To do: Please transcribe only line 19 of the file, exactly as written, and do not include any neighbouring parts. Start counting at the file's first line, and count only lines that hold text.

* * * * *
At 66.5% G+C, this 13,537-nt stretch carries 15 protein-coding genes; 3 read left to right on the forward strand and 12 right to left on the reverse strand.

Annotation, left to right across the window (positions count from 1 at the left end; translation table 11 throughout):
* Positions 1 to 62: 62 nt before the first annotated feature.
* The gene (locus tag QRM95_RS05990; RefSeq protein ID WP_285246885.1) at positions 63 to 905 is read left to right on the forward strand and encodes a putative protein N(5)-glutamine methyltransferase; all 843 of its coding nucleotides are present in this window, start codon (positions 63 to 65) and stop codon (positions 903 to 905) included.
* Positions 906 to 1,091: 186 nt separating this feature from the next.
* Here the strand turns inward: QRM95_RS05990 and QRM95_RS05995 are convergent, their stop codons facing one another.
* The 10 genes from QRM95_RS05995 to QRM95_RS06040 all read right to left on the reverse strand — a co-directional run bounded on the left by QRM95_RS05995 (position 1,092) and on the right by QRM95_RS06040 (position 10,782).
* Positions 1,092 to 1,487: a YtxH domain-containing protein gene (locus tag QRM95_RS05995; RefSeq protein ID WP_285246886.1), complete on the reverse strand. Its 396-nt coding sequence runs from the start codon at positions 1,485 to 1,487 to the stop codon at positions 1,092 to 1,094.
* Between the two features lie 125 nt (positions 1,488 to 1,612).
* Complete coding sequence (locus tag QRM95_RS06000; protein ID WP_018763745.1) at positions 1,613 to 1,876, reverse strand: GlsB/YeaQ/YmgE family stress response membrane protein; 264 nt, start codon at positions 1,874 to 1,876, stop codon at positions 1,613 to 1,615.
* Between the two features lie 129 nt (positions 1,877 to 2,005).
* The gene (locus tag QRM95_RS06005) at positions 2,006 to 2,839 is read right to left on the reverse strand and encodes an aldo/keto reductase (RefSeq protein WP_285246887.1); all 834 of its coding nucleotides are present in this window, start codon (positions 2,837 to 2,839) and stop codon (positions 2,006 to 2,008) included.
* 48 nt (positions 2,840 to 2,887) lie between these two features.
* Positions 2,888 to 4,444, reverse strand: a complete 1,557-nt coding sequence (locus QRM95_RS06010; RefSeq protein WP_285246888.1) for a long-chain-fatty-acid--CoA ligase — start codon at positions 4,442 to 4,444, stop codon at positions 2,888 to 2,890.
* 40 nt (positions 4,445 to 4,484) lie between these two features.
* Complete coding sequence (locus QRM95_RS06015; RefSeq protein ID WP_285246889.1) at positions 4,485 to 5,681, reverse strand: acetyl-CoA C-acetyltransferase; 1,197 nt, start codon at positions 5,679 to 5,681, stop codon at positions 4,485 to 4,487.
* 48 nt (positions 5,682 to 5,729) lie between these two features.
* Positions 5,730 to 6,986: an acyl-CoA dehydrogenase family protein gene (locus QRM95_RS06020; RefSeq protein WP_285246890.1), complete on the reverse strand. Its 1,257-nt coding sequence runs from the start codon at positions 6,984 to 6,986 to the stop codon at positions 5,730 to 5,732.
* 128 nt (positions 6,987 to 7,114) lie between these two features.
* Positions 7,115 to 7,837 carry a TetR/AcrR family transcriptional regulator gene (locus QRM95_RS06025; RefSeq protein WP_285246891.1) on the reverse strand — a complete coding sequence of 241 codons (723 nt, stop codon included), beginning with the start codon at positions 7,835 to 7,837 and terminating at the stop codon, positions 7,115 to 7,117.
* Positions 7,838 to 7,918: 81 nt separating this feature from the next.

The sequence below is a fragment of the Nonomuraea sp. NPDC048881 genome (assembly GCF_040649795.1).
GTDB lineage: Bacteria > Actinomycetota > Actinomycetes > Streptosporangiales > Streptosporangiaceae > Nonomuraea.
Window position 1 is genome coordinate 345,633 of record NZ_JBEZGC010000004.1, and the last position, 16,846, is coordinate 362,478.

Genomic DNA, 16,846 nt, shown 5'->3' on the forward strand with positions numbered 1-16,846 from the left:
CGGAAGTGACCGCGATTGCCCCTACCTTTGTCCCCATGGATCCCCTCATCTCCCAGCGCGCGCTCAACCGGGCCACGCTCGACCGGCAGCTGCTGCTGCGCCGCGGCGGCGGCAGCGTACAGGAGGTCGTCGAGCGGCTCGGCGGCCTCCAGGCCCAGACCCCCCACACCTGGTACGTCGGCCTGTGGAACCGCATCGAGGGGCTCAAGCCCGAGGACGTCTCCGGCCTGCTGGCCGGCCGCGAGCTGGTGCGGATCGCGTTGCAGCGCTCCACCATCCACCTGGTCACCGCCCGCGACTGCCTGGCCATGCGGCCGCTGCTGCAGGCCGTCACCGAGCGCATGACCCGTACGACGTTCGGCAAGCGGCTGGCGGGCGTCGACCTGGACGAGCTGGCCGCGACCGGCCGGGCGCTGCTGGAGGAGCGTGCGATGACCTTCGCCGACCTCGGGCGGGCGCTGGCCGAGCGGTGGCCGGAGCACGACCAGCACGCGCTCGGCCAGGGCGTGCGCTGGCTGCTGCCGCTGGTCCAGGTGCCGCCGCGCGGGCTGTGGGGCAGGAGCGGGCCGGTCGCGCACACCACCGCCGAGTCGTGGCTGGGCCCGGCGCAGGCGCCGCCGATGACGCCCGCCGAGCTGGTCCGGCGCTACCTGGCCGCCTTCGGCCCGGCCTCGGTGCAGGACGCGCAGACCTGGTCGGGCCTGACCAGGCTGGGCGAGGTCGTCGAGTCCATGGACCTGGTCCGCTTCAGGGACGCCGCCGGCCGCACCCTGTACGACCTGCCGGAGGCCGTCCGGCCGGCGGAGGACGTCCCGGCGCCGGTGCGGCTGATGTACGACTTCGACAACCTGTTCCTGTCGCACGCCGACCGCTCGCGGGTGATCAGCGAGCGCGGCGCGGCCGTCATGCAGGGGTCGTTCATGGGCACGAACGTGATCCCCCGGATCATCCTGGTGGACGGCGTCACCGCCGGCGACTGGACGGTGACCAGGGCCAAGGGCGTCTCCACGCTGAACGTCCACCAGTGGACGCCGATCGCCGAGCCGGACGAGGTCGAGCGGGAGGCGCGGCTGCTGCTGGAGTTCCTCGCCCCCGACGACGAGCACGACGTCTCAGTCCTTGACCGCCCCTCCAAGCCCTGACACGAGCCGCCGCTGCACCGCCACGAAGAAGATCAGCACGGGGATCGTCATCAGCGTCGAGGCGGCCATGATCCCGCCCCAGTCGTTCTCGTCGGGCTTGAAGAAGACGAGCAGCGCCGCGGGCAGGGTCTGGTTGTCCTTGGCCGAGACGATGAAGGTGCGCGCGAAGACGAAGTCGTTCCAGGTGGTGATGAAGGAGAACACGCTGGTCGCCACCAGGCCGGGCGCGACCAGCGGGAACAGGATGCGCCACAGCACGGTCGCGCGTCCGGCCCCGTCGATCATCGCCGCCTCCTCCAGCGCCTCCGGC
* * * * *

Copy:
* 128 nt (positions 6,987 to 7,114) lie between these two features.